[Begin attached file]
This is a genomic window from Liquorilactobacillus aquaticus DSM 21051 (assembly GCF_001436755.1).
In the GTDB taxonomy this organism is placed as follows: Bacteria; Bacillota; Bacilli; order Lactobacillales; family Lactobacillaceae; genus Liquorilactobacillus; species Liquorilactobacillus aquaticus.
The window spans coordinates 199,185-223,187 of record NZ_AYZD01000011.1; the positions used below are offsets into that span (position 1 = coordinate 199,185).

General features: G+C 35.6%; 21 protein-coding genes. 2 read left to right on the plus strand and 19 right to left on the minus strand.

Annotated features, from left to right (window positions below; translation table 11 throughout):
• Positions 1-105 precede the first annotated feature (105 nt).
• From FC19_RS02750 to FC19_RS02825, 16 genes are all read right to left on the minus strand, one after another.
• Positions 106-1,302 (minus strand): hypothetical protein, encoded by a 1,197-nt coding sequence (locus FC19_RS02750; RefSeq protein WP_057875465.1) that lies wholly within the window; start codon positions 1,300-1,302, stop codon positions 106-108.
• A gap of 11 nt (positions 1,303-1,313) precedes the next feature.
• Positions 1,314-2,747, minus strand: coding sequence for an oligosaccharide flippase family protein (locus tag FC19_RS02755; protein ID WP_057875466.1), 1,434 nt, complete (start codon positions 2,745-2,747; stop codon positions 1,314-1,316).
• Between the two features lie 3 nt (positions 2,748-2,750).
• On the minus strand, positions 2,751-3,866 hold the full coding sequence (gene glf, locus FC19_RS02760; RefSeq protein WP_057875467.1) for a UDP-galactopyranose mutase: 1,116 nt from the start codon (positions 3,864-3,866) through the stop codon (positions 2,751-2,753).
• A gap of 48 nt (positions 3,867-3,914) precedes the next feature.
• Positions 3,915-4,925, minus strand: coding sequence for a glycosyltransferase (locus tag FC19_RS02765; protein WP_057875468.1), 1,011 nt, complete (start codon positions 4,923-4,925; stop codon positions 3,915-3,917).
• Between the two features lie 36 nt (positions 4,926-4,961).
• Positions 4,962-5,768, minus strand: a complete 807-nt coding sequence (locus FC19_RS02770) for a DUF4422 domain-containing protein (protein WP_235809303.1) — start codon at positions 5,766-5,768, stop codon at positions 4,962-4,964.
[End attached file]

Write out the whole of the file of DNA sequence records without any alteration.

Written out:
This is a genomic window from Liquorilactobacillus aquaticus DSM 21051 (assembly GCF_001436755.1).
In the GTDB taxonomy this organism is placed as follows: Bacteria; Bacillota; Bacilli; order Lactobacillales; family Lactobacillaceae; genus Liquorilactobacillus; species Liquorilactobacillus aquaticus.
The window spans coordinates 199,185-223,187 of record NZ_AYZD01000011.1; the positions used below are offsets into that span (position 1 = coordinate 199,185).

General features: G+C 35.6%; 21 protein-coding genes. 2 read left to right on the plus strand and 19 right to left on the minus strand.

Annotated features, from left to right (window positions below; translation table 11 throughout):
• Positions 1-105 precede the first annotated feature (105 nt).
• From FC19_RS02750 to FC19_RS02825, 16 genes are all read right to left on the minus strand, one after another.
• Positions 106-1,302 (minus strand): hypothetical protein, encoded by a 1,197-nt coding sequence (locus FC19_RS02750; RefSeq protein WP_057875465.1) that lies wholly within the window; start codon positions 1,300-1,302, stop codon positions 106-108.
• A gap of 11 nt (positions 1,303-1,313) precedes the next feature.
• Positions 1,314-2,747, minus strand: coding sequence for an oligosaccharide flippase family protein (locus tag FC19_RS02755; protein ID WP_057875466.1), 1,434 nt, complete (start codon positions 2,745-2,747; stop codon positions 1,314-1,316).
• Between the two features lie 3 nt (positions 2,748-2,750).
• On the minus strand, positions 2,751-3,866 hold the full coding sequence (gene glf, locus FC19_RS02760; RefSeq protein WP_057875467.1) for a UDP-galactopyranose mutase: 1,116 nt from the start codon (positions 3,864-3,866) through the stop codon (positions 2,751-2,753).
• A gap of 48 nt (positions 3,867-3,914) precedes the next feature.
• Positions 3,915-4,925, minus strand: coding sequence for a glycosyltransferase (locus tag FC19_RS02765; protein WP_057875468.1), 1,011 nt, complete (start codon positions 4,923-4,925; stop codon positions 3,915-3,917).
• Between the two features lie 36 nt (positions 4,926-4,961).
• Positions 4,962-5,768, minus strand: a complete 807-nt coding sequence (locus FC19_RS02770) for a DUF4422 domain-containing protein (protein WP_235809303.1) — start codon at positions 5,766-5,768, stop codon at positions 4,962-4,964.